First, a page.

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When I look at Mireau, I wonder where he got that scar. Was it in battle? Or did he obtain it in a more questionable manner? Perhaps he's trying to look "battle worn?" In a lesser film, I feel we would have gotten a flashback or a story telling us where he got it and why it made him the man he is today. Paths of Glory is a wisely simple film, and because of that, it's messages are strong and concise. There are few films as economical and as effective as Paths of Glory.

One of the important ideas that Paths of Glory tackles is the military hierarchy. Mireau, after all, isn't even the top of the food chain. He is ordered by General Broulard, who has even less screen time than Mireau. Of course, Broulard has his orders too, however we never see or hear about these faceless leaders.

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The scenes of the trenches have that indelible Kubrick stamp, with Mireau surveying the men and asking them all the same question: "Ready to kill more Germans?" The trenches really are a perfect allegory for war as a means of dehumanizing the enemy. I will discuss this more in the final scene, which is one of three perfect scenes I can think of in the film. Kubrick's films always feel like they belong in a different universe than ours, yet the problems faced are exactly the same, only amplified.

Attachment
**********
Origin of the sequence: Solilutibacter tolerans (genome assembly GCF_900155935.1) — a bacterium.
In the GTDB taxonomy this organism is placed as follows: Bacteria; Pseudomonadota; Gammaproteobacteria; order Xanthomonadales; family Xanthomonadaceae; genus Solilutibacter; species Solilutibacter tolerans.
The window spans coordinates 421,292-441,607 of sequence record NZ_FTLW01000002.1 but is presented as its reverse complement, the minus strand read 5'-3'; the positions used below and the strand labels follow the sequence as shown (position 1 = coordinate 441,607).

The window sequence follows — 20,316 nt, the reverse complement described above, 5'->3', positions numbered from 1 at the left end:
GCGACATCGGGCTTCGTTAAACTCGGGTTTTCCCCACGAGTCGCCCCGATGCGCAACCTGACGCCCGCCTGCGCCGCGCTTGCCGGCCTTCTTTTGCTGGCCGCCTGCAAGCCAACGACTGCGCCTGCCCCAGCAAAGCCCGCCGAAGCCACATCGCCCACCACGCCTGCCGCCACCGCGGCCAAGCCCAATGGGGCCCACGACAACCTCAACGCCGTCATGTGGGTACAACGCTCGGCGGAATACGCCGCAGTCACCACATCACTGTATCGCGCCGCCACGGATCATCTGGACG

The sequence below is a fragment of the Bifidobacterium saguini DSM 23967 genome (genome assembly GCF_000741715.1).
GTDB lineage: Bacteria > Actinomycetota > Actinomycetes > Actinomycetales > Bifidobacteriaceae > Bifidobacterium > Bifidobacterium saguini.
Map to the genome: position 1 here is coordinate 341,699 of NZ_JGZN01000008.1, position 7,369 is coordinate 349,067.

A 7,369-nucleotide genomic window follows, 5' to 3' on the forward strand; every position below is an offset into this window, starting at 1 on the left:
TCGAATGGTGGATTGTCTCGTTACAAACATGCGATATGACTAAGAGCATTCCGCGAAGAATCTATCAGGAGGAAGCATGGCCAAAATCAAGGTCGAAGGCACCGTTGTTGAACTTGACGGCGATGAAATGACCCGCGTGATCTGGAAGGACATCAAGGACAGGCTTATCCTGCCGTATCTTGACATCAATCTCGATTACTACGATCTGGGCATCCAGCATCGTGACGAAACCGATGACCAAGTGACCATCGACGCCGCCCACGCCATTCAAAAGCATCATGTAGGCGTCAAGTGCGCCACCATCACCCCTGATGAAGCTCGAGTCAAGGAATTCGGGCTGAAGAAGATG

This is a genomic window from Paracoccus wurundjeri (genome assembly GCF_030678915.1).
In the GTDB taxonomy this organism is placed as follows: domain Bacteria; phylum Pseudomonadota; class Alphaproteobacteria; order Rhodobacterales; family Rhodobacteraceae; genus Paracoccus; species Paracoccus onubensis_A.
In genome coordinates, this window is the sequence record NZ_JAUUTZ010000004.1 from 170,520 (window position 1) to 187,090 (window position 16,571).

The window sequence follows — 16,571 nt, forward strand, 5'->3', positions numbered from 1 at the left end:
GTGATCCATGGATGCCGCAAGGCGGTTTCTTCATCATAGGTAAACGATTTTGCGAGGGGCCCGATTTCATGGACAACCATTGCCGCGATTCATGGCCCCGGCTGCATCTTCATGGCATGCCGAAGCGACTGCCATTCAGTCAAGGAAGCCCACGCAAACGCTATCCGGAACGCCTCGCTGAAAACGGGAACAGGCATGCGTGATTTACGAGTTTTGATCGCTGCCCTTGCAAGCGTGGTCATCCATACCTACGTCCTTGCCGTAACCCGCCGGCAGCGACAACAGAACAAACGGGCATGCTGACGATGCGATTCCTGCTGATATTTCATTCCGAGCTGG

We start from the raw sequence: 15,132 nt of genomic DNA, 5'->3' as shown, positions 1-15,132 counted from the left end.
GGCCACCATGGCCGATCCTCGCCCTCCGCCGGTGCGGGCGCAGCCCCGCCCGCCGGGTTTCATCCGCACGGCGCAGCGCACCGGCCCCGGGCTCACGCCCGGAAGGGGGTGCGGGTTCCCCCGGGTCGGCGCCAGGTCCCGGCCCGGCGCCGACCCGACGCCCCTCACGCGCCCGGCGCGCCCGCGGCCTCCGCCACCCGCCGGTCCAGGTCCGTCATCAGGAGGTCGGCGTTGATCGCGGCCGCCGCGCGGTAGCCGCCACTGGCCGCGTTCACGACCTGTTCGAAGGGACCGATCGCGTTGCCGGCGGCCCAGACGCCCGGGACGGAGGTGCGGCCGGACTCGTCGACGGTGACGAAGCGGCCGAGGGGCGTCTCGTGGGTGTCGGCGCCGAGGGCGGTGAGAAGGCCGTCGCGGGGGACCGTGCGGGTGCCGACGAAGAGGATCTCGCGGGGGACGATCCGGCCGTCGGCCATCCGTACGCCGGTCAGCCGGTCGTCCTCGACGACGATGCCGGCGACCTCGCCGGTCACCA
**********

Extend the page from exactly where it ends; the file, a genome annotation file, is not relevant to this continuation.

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War films always have a knack for instilling fear and dread, and the reconnaissance scene is chilling. In the scene, Lieutenant Roget (Wayne Morris), Corporal Philippe Paris (Ralph Meeker) and Private Lejeune scout amidst no man's land into German territory. There is a moment where a flare is shot, and to me, it was like it kicked open my mind to the horrors of war as we see the ground strewn with the bodies of men. Adding to this is Roget's cowardice, who inadvertently tosses a grenade in panic... and kills his own man, Lejeune.

And what does Roget do when he abandons Paris?

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Why, look how clean he is! It's like he just took a bath...